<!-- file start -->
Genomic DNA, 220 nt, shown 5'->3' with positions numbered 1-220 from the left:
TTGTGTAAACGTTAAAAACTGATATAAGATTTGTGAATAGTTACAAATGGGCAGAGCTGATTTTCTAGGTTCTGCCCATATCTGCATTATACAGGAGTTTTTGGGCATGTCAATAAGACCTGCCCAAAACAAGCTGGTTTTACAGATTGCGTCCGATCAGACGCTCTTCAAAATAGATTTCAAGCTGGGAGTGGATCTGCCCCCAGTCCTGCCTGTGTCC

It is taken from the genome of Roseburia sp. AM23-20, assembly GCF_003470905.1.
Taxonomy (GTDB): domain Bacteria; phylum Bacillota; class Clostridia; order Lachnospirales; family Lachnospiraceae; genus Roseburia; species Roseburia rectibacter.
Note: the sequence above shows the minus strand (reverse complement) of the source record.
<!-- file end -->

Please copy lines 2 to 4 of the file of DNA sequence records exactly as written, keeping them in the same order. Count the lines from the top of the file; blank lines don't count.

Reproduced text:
TTGTGTAAACGTTAAAAACTGATATAAGATTTGTGAATAGTTACAAATGGGCAGAGCTGATTTTCTAGGTTCTGCCCATATCTGCATTATACAGGAGTTTTTGGGCATGTCAATAAGACCTGCCCAAAACAAGCTGGTTTTACAGATTGCGTCCGATCAGACGCTCTTCAAAATAGATTTCAAGCTGGGAGTGGATCTGCCCCCAGTCCTGCCTGTGTCC

It is taken from the genome of Roseburia sp. AM23-20, assembly GCF_003470905.1.
Taxonomy (GTDB): domain Bacteria; phylum Bacillota; class Clostridia; order Lachnospirales; family Lachnospiraceae; genus Roseburia; species Roseburia rectibacter.